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Readers' letters 95%? You're having a laugh

Punters unimpressed by mobile connection claim

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Internet Security Threat Report 2014

UK mobile networks connect 95% of the time

95% - you call that a service? Well, the networks do. But not Andy D:

95% is shit. Imagine you picked up your phone at home and one time in 20 you didn't get a line? Or 1 time in 20 it just didn't connect you when you dialled. Hardly what you'd call sterling service, is it?

Good point. It's a bit like stating that something is 84% fat-free thus suggesting that a mere 16% fat is a good thing. Whatever. Some people, John included, are having none of the figures at all:

So apparently in the south east there is a 95% connection success rate. I think what happened there was a typo. It should read "UK mobile networks connect 9.5% of the time". I think that is a more realistic figure.

Then again, Francois reckons the real figures are readily available:

I just read your story today and I have to wonder why the operators had to conduct test drives when all the statistics (and more) are available directly from the networks' operation centres in the form of very detailed measurements including such things as succesful call attempts unsuccesful ones (with cause for failure) handover success rates and such?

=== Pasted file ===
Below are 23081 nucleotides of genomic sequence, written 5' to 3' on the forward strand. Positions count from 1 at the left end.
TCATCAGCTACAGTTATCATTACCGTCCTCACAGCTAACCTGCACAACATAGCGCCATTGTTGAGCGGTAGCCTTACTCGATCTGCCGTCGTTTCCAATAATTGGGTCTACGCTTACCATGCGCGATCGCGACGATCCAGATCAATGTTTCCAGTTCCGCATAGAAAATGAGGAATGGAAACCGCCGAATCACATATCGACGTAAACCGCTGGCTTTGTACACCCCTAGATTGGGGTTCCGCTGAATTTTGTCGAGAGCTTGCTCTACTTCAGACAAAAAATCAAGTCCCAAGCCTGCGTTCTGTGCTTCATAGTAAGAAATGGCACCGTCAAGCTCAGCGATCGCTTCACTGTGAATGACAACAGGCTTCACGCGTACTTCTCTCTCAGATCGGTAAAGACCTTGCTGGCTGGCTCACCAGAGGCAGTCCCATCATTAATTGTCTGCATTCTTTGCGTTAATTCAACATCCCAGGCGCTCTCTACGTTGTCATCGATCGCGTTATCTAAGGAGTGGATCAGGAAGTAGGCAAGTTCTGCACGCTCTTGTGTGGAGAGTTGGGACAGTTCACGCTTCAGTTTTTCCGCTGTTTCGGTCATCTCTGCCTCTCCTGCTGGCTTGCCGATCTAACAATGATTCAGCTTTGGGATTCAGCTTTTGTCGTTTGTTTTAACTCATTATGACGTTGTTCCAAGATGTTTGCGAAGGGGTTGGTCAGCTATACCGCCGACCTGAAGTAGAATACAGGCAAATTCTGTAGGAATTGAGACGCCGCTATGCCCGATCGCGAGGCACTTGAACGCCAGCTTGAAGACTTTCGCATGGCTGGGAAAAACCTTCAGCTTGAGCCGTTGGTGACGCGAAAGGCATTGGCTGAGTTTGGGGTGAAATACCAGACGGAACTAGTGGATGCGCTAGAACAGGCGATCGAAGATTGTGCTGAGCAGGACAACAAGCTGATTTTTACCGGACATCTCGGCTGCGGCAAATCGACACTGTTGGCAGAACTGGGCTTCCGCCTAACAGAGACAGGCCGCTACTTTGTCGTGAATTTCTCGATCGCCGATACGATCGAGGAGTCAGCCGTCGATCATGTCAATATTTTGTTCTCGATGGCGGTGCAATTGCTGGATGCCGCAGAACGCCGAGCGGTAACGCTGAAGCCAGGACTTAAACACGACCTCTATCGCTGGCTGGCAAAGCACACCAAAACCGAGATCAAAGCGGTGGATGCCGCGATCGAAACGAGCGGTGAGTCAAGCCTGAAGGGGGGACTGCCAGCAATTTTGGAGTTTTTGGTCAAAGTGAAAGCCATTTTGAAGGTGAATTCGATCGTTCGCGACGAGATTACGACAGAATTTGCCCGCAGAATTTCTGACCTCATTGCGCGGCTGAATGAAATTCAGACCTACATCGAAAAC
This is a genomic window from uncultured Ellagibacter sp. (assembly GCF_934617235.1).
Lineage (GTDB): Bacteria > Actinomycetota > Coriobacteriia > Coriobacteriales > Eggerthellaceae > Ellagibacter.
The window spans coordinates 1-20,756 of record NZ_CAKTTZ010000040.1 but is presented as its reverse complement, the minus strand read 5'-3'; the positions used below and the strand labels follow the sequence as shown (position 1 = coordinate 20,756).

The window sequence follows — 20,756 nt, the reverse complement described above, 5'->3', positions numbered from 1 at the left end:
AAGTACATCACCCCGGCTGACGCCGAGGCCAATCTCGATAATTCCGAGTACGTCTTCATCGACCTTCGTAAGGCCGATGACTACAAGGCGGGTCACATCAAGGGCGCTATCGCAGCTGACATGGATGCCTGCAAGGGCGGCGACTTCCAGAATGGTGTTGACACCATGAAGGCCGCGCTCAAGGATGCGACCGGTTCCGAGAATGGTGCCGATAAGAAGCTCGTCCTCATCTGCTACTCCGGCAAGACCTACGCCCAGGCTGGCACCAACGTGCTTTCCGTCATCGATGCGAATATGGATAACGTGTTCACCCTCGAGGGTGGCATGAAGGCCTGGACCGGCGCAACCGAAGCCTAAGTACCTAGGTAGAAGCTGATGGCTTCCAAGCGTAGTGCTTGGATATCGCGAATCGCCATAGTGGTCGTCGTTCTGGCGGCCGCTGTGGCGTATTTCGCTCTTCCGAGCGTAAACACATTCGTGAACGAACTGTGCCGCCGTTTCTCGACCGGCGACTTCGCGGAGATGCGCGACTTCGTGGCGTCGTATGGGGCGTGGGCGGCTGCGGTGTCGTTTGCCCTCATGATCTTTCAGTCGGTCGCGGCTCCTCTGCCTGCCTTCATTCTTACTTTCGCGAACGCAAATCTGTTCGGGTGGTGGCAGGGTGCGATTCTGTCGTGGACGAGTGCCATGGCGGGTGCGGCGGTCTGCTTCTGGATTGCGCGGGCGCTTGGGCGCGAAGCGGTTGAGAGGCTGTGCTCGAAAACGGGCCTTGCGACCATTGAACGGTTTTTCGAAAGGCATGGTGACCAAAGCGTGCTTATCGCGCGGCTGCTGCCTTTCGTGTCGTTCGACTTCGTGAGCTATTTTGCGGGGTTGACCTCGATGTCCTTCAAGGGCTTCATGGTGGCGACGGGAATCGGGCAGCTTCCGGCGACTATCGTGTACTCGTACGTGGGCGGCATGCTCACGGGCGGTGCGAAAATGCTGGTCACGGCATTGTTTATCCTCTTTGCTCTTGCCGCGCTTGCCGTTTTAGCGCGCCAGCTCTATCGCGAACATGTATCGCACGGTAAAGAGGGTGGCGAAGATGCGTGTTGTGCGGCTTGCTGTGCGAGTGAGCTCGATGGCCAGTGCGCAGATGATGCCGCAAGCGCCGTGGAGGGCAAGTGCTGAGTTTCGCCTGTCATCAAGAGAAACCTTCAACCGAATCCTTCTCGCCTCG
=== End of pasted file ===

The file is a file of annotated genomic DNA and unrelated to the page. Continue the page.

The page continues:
Surely those numbers would have been more reliable than driving through selected areas making calls in a car, especially since most of the measurements can be broken down by cell (how else would they know when specific parts of the network go down, so they can fix them).

And remember, even if you a connection every time, there's probably some poor bloke herding sheep on the side of a windswept mountain trying in vain to get through to the Leek Marketing Board. Most likely Huw Pritchard:

This thing about 86.4% of mobile calls in Wales being connected, I think for some reason I'm actually making up the entire 13.6% that aren't!

Sodding Orange...

Tim Auton had a good theory on improving connection statistics:

I can see why the results are grossly inaccurate when compared to anyone who's ever used a mobile phone's experience, to quote from the research "data was compiled from vehicles - using roof mounted aerials".

Well that's a fucking lot of good considering the majority of calls are made from hand portables within buildings. Perhaps more of my calls would connect if I had my phone connected to a two foot vertical aerial in the street.

Here's an idea, we could have stations (boxes?) in the street where for a small fee (say, 20p?) we could plug into a nice big aerial and then we too could have 95% of our calls connect.

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